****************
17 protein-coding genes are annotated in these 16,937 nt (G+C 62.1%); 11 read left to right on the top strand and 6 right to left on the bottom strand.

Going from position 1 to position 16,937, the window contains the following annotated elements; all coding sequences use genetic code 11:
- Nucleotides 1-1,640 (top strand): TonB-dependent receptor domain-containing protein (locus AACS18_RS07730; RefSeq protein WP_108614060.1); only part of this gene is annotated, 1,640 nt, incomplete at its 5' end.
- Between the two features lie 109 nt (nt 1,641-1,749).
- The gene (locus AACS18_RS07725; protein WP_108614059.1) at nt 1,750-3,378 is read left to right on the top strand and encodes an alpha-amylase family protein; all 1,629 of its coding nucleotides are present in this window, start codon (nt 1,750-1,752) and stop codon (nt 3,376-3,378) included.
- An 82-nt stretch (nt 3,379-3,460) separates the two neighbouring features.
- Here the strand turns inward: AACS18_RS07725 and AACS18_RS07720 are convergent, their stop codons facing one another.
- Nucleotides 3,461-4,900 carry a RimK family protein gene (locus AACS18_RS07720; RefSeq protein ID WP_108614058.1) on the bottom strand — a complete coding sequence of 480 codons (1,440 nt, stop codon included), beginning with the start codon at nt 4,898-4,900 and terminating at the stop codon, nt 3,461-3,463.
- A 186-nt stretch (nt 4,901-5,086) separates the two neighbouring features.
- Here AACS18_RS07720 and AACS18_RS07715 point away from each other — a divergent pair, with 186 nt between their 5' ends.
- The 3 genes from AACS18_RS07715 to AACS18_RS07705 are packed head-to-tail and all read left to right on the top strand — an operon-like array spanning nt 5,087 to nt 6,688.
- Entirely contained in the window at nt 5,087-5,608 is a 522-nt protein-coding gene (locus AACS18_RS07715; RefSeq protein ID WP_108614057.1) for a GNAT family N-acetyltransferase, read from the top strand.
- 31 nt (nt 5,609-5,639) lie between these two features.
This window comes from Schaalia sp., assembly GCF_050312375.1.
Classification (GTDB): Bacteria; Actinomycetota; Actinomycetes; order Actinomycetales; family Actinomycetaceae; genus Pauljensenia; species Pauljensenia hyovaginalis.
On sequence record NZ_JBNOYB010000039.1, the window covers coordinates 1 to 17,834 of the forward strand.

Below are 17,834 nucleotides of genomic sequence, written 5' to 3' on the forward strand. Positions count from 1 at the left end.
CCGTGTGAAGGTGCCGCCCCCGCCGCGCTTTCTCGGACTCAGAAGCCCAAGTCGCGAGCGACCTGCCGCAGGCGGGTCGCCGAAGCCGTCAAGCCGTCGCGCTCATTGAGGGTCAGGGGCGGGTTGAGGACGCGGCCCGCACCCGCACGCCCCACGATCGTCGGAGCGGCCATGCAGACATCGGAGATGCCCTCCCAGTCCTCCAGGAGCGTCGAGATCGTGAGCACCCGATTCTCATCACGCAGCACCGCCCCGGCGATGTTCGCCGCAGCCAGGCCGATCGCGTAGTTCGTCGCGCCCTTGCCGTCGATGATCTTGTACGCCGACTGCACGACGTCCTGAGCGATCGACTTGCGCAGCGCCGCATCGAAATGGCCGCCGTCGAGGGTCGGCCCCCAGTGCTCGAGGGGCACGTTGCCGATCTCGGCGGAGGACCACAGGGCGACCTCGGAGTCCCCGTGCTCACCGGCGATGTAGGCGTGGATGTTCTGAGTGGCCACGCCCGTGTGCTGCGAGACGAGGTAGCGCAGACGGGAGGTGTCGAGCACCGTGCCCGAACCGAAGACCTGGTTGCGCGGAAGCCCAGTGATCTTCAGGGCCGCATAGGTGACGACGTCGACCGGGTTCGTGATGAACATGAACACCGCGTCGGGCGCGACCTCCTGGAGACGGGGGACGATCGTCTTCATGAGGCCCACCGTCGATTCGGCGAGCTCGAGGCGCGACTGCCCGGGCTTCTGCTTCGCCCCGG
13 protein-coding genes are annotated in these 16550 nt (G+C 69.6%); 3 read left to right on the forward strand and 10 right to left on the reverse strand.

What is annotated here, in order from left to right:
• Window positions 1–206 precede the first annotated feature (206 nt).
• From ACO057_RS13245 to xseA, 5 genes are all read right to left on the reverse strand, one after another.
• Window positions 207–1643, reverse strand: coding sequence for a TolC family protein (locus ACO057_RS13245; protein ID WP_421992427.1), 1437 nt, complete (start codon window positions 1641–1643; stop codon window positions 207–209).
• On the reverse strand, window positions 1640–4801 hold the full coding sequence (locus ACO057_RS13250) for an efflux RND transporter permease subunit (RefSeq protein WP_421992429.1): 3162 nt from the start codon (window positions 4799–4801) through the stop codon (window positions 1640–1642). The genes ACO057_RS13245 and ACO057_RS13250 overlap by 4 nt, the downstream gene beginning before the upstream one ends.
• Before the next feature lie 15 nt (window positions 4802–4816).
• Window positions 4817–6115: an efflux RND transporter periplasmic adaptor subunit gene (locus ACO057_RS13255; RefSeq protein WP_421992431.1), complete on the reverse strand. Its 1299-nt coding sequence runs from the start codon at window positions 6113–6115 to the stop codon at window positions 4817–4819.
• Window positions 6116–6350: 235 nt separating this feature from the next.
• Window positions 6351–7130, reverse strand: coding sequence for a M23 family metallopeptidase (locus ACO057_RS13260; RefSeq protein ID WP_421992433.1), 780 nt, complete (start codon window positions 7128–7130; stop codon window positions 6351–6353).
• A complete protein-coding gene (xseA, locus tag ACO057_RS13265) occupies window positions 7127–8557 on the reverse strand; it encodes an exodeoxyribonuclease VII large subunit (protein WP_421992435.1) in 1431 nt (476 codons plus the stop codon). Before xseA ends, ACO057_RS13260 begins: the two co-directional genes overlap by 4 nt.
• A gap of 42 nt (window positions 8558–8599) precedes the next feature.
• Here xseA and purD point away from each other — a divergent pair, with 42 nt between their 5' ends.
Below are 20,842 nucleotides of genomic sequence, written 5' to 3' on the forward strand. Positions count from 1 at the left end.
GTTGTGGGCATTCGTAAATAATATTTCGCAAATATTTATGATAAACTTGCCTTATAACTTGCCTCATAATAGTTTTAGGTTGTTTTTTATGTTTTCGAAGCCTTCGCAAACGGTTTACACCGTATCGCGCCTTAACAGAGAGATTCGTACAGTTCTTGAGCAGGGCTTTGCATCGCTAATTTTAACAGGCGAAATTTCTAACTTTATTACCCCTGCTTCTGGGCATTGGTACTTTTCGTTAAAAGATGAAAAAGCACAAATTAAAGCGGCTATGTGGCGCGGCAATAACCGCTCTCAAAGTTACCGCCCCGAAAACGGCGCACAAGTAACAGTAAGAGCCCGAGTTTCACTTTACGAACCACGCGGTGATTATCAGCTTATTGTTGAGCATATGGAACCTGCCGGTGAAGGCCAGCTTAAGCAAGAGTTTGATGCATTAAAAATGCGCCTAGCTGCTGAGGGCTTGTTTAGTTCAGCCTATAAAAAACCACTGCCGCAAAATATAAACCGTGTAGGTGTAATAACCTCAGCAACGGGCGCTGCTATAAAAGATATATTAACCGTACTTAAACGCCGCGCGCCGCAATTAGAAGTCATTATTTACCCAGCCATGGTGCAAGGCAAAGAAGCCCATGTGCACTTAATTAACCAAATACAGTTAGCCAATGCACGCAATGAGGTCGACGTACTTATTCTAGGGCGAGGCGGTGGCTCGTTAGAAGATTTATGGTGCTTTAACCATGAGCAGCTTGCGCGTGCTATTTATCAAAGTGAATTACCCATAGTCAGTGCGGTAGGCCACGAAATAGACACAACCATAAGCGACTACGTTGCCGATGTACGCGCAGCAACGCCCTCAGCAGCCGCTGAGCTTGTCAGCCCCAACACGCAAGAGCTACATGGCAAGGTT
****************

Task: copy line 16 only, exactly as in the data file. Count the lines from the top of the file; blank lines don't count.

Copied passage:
On sequence record NZ_JBNOYB010000039.1, the window covers coordinates 1 to 17,834 of the forward strand.